A sixteenth/seventeenth-century gatehouse has been restored and turned into an interpretive centre, where you can learn more about the abbey’s gripping history.“
5. Rathcroghan, Cruachan Ai, Tulsk, Castlerea, County Roscommon:
General information: 071 963 9268, email@example.com
From the OPW website https://heritageireland.ie/visit/places-to-visit/rathcroghan/:
“Tightly packed into a few square kilometres of the Roscommon landscape at Rathcroghan lie over 240 archaeological sites. These include Stone Age tombs and royal burial mounds, great ringforts and places of ceremonial inauguration.
The legendary Oweynagat (Cave of the Cats), for example, is regarded as the origin-place of the festival of Samhain. Fearful Christian scribes described Oweynagat as Ireland’s Gate to Hell.
A two-metre standing stone, meanwhile, is said to mark the grave of King Dathi, the last pagan king of Ireland, who died when he was struck by lightning in the Alps.
Perhaps most impressively, the great warrior Queen Medb ruled all of Connacht from her home at Rathcroghan.
Experience Rathcroghan’s rich archaeology, mythology and history through our interpretive rooms and expertly guided tours. The Rathcroghan Visitor Centre, the home of our museum, is located in the medieval village of Tulsk, Co. Roscommon.
(This is a Communities Involvement Initiative Project, supported by the OPW.)“
We went to the Visitor Centre when in County Roscommon during Heritage week 2022, but did not go to the actual site.
I found the timeline in the Visitor’s Centre very helpful for seeing the age of various archaeological sites. Rathcroghan is mainly a bronze age site, and so is from around 1000BCE. Newgrange is Neothilic and therefore over 2000 years before the Bronze Age, created around 3200BCE.
After the Bronze age came the Iron Age, which was around the year zero. The visitor centre has a model dressed in Iron age clothing:
The rath gives the place its name, while the area is called in Irish Cruachan Ai.
6. Ballymote Castle, County Sligo:
The OPW information board at the site tells us that Ballymote, taken from an Irish word meaning “town of the mound,” was built by the Norman Richard de Burgo, the “Red Earl” of Ulster in around 1300. It was probably the strongest castle in Connacht, but was captured by the O’Connor family in 1317 and from then on it changed hands many times. In 1598 it was sold for £400 and 300 cows to Red Hugh O’Donnell (1572-1602) and it was from here that he assembled his army for the Battle of Kinsale (1601). He was beaten in this battle by Charles Blount, 8th Baron Mountjoy (who served as Lord Deputy of Ireland under Queen Elizabeth I and Lord Lieutenant of Ireland under James I), and he left for Spain to seek support from King Philip III, but died abroad in 1602.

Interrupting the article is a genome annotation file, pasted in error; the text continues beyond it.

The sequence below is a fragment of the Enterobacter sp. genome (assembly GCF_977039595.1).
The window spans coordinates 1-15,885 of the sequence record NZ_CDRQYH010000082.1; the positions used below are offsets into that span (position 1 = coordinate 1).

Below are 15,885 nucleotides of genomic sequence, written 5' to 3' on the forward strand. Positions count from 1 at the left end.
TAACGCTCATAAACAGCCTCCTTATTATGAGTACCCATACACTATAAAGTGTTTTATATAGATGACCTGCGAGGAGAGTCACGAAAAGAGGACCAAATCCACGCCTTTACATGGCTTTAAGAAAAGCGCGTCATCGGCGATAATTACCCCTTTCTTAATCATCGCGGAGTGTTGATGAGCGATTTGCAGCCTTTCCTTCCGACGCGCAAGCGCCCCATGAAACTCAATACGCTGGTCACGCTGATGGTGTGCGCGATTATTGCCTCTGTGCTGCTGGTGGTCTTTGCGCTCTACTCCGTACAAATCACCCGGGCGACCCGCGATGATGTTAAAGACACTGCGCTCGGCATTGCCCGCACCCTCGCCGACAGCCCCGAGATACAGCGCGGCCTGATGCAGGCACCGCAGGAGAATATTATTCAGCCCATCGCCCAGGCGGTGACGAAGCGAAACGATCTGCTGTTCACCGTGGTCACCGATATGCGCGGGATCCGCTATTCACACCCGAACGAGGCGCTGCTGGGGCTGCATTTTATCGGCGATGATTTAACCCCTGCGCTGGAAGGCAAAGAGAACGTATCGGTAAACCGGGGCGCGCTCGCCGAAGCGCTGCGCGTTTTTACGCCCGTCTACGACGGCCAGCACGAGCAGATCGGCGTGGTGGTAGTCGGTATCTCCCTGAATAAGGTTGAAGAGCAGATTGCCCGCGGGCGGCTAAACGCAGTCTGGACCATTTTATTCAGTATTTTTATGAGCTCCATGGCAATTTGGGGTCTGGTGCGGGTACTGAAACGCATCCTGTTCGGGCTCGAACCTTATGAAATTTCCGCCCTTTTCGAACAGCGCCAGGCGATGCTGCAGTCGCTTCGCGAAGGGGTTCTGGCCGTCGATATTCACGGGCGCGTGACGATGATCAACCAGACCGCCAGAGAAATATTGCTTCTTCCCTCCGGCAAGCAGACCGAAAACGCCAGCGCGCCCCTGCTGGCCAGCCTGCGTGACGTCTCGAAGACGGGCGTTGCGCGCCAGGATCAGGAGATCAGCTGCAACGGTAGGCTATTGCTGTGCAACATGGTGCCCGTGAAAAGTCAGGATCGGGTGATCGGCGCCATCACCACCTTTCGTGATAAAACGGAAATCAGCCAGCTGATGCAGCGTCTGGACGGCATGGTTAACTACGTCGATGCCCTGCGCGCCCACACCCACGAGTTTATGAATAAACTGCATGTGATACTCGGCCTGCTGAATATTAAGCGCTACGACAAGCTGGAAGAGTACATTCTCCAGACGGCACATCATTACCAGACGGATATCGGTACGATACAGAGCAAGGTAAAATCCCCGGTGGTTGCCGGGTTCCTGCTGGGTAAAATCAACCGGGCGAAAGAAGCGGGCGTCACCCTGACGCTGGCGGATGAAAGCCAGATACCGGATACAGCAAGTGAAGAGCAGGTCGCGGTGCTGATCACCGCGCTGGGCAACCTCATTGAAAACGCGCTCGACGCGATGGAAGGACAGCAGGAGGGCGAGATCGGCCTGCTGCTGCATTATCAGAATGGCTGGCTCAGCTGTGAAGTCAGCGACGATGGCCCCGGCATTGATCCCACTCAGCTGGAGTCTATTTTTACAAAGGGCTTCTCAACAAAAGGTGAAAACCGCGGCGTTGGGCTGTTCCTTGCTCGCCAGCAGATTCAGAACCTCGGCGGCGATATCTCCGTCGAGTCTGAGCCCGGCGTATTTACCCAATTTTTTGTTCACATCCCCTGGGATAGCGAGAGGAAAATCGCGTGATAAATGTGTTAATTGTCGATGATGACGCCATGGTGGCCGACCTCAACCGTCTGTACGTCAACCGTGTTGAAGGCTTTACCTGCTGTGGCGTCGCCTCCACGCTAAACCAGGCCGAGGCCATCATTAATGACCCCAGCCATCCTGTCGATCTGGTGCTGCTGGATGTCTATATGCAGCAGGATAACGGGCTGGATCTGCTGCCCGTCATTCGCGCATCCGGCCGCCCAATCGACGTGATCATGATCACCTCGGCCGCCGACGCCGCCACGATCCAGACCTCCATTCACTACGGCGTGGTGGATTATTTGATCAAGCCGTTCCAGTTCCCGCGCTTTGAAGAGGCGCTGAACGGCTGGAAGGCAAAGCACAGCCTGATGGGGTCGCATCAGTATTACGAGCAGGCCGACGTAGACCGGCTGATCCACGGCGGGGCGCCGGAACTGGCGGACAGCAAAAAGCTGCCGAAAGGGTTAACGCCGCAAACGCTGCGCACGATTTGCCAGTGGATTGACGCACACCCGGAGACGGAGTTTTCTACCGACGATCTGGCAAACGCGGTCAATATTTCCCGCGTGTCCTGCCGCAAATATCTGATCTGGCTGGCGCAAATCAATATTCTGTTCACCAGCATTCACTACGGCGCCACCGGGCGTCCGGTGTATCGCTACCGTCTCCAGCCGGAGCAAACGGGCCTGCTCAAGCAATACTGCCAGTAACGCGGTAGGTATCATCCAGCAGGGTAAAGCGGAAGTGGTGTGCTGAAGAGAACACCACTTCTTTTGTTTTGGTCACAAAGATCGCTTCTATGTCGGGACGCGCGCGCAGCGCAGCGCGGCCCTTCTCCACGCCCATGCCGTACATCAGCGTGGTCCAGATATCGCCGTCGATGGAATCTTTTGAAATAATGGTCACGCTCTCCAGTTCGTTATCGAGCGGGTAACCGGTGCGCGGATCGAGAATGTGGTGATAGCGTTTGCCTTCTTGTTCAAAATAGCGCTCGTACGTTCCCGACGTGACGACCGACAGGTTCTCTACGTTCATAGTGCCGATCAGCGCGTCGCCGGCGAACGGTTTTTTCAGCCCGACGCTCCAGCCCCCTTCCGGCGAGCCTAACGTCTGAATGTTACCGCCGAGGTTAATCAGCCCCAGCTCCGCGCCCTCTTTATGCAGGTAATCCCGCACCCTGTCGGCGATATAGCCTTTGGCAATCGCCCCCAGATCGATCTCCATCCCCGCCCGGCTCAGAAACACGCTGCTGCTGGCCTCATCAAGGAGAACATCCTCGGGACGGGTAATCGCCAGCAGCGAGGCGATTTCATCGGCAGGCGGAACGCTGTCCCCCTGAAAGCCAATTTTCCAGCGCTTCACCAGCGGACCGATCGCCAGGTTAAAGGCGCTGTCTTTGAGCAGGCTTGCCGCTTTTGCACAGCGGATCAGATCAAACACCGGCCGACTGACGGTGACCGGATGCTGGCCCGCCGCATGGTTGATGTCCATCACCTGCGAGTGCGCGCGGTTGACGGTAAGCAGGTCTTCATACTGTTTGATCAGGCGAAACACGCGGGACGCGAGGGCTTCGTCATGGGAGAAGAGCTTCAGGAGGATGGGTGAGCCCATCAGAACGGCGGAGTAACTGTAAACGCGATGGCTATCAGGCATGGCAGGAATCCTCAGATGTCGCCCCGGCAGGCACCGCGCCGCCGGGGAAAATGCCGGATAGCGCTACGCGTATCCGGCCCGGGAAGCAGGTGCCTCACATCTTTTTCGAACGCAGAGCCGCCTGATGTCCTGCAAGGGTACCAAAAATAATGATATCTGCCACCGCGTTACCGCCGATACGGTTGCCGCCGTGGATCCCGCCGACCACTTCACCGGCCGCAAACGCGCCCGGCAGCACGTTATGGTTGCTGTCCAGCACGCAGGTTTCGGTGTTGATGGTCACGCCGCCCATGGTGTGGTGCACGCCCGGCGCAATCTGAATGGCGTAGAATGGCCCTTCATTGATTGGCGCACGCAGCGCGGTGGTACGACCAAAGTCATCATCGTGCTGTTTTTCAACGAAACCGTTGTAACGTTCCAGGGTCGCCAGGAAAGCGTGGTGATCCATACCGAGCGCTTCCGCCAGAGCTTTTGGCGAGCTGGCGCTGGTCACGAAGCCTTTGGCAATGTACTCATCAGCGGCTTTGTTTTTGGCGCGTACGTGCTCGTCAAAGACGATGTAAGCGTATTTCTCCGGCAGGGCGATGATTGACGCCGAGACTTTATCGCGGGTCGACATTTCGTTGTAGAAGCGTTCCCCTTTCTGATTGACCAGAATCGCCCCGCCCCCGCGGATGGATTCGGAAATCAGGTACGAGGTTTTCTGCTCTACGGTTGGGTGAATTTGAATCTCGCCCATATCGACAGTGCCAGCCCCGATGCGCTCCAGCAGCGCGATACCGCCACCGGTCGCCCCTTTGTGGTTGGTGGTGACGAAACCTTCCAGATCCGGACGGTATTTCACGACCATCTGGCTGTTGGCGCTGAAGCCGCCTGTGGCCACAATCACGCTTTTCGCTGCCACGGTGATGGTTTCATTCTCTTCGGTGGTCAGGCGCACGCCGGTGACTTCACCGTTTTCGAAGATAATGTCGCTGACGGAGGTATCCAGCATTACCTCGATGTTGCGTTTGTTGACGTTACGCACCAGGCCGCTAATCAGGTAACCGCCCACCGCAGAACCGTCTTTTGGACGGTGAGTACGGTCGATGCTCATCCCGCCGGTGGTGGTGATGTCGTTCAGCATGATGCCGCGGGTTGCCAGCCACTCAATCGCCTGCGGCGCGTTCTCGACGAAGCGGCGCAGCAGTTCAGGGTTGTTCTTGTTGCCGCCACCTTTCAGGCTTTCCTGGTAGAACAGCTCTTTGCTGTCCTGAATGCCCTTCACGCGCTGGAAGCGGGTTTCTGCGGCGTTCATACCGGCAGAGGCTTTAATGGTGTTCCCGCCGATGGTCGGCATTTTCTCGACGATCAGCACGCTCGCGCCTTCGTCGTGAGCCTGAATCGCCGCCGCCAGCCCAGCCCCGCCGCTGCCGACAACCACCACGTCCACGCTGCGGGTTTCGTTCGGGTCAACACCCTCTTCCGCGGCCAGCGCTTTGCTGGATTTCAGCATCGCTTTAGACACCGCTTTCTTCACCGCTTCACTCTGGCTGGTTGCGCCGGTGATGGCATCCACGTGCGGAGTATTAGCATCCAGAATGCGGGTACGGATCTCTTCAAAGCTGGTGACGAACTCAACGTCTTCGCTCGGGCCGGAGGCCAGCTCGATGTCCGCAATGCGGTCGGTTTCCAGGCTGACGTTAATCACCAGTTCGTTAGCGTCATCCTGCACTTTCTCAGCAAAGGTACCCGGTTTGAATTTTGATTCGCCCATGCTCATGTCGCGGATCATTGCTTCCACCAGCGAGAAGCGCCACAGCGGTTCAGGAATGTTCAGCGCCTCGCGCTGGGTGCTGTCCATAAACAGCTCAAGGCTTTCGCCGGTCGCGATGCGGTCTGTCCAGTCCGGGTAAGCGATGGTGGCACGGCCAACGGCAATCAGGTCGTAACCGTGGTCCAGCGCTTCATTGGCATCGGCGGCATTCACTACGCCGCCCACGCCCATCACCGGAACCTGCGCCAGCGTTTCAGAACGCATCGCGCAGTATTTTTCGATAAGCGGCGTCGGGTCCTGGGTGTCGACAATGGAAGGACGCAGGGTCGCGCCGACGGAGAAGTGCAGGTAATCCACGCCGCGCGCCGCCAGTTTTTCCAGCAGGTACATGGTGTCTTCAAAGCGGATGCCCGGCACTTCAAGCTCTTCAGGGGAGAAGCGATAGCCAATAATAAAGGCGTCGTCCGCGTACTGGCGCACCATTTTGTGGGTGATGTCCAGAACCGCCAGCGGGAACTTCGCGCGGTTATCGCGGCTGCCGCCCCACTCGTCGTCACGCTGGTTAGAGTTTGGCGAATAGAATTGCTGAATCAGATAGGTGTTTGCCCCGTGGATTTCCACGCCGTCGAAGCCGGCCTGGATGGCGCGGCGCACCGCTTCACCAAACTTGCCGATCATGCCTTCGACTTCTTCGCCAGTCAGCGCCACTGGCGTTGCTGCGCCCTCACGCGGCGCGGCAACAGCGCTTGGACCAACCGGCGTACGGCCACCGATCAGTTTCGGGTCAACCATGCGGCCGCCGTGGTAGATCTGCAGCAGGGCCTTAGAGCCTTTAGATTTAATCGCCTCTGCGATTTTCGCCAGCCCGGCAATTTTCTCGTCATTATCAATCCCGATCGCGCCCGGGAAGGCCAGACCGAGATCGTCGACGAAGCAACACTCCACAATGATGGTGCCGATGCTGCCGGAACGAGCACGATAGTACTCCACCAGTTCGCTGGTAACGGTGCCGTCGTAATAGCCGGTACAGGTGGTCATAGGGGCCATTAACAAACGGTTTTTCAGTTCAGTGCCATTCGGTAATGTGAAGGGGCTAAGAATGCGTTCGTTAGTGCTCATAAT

Charles Blount (1563-1606), 8th Baron Mountjoy, photograph courtesy of National Gallery of Ireland.
Nearly 100 years later it was surrendered to Lord Granard after an artillery attack, and fell into ruin. The information board also tells us that the Book of Ballymote was partly compiled at the caste in around 1400. It is a manuscript including sections on the invasions of Ireland, the creation of the world and a study of the old Irish Ogham style of writing.
6. Carrowmore Megalithic Cemetery, County Sligo:
General information: 071 916 1534, firstname.lastname@example.org
From the OPW website https://heritageireland.ie/visit/places-to-visit/carrowmore-megalithic-cemetery/:
“Carrowmore – the largest cemetery of megalithic tombs in Ireland. It lies just south-west of Sligo town, right at the heart of the Cúil Írra Peninsula, an area alive with prehistoric significance.
Packed together at Carrowmore are more than 30 stone tombs, many of which are still visible. Most are passage tombs and boulder circles. There are various forts and standing stones in the area too. The origins of these monuments reach far into prehistory – the most ancient among them is close to 6,000 years old.
A restored cottage houses an exciting new exhibition that will satisfy the curiosity of even the most demanding visitors. Come prepared for a hike across rugged terrain.“
7. Sligo Abbey, Abbey Street, County Sligo:
Sligo Abbey, Sligo Town, photograph Courtesy Eddie Lee/Ed Lee Photography 2022 for Fáilte Ireland.
General information: 071 914 6406, email@example.com
From the OPW website https://heritageireland.ie/visit/places-to-visit/sligo-abbey/:
“This Dominican friary has dominated Sligo town centre since the mid-thirteenth century, when it was created by Maurice FitzGerald, the founder of the town itself. Some of the building from that period has survived the next nine centuries of turmoil.
The abbey was partially destroyed by burning in 1414, when it fell foul of an unattended candle, and suffered further mutilation following the Rebellion of 1641. According to legend, worshippers salvaged the abbey’s silver bell at that time and threw it into Lough Gill. You can hear it peal even now – provided, that is, that you are wholly free from sin.
Despite the ravages of history, the abbey contains a great wealth of carvings, including Gothic and Renaissance tomb sculpture, a well-preserved cloister and a sculptured fifteenth-century high altar – the only such altar to survive in an Irish monastic church.“